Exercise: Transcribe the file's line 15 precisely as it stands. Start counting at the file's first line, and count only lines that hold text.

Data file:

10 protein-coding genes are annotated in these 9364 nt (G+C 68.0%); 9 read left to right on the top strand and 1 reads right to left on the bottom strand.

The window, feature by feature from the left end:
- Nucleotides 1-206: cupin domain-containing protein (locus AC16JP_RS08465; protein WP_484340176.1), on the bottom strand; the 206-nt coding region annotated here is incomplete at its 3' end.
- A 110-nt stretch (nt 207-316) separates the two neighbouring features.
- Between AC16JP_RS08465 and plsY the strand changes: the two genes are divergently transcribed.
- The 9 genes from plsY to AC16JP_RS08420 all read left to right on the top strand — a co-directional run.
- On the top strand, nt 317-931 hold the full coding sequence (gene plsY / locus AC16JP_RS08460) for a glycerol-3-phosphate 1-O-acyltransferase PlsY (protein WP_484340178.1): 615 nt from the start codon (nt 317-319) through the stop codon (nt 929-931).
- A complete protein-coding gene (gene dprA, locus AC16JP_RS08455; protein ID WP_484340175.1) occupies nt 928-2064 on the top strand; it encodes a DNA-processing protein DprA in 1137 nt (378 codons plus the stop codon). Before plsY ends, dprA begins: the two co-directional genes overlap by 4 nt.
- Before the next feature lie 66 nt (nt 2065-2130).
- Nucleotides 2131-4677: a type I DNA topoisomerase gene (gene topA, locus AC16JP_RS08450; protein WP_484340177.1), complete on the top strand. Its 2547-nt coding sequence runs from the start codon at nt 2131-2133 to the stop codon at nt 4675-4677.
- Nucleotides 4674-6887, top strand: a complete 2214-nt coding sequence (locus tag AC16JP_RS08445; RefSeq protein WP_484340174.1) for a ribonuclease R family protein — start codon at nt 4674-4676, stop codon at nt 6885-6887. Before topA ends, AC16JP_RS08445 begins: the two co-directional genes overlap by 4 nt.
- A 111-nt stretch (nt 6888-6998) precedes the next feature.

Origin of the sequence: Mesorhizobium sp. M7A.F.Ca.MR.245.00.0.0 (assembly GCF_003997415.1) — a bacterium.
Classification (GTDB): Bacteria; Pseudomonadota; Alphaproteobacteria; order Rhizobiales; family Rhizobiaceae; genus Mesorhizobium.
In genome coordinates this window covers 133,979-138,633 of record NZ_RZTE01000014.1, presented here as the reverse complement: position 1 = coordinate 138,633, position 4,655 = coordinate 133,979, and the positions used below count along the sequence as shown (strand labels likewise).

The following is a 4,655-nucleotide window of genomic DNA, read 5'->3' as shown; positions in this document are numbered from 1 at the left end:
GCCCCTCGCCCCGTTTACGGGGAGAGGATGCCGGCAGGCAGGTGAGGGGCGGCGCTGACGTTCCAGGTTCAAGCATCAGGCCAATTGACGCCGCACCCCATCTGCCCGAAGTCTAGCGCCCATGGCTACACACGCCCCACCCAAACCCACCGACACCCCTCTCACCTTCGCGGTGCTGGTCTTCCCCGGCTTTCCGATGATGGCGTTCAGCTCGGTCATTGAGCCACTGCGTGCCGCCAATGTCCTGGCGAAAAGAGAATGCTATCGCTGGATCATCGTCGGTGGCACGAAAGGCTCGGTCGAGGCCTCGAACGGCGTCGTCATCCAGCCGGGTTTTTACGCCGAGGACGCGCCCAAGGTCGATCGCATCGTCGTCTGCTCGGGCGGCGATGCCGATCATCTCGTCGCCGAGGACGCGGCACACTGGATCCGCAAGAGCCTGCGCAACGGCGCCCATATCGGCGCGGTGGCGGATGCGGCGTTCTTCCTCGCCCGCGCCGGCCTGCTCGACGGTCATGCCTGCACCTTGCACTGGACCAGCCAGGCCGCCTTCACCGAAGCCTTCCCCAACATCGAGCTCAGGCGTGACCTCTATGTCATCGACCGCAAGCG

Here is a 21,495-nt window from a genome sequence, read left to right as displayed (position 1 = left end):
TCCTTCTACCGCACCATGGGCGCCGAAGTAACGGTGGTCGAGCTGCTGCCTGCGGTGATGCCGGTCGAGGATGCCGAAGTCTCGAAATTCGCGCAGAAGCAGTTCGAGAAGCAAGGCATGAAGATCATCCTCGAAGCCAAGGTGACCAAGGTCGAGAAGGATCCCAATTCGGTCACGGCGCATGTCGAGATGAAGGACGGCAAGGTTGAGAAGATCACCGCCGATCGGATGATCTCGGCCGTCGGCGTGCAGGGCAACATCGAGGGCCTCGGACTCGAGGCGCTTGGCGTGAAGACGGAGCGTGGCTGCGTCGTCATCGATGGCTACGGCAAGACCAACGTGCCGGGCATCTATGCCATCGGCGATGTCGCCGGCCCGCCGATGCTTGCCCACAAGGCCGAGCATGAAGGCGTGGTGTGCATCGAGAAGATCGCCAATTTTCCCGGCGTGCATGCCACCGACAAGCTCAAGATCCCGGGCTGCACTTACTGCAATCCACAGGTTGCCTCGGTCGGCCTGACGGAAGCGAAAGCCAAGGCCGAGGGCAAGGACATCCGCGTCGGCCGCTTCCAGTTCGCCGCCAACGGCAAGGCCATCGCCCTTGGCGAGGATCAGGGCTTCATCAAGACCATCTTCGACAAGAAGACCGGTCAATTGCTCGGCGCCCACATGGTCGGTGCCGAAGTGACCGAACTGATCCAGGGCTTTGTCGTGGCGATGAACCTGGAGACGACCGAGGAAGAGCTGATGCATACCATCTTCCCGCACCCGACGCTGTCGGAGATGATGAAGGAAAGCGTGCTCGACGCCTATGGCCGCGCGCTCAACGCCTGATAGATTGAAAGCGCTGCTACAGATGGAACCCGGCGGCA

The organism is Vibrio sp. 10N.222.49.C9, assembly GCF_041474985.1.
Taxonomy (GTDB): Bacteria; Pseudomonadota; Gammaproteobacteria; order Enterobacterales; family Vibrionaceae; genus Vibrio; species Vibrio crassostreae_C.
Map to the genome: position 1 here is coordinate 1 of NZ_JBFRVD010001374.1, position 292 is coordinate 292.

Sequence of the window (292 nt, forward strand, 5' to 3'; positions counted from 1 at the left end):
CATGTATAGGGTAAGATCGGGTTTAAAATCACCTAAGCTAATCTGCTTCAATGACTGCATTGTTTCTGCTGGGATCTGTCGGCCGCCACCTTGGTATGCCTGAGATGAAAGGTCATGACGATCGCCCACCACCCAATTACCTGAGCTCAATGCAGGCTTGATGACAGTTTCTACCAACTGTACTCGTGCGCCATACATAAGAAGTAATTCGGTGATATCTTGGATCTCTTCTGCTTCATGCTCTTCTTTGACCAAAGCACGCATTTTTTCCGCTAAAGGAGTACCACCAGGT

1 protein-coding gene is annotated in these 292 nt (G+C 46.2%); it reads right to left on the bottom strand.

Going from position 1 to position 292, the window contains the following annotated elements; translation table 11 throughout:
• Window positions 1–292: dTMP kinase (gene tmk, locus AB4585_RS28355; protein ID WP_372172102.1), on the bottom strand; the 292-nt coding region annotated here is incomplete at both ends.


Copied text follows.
In genome coordinates this window covers 133,979-138,633 of record NZ_RZTE01000014.1, presented here as the reverse complement: position 1 = coordinate 138,633, position 4,655 = coordinate 133,979, and the positions used below count along the sequence as shown (strand labels likewise).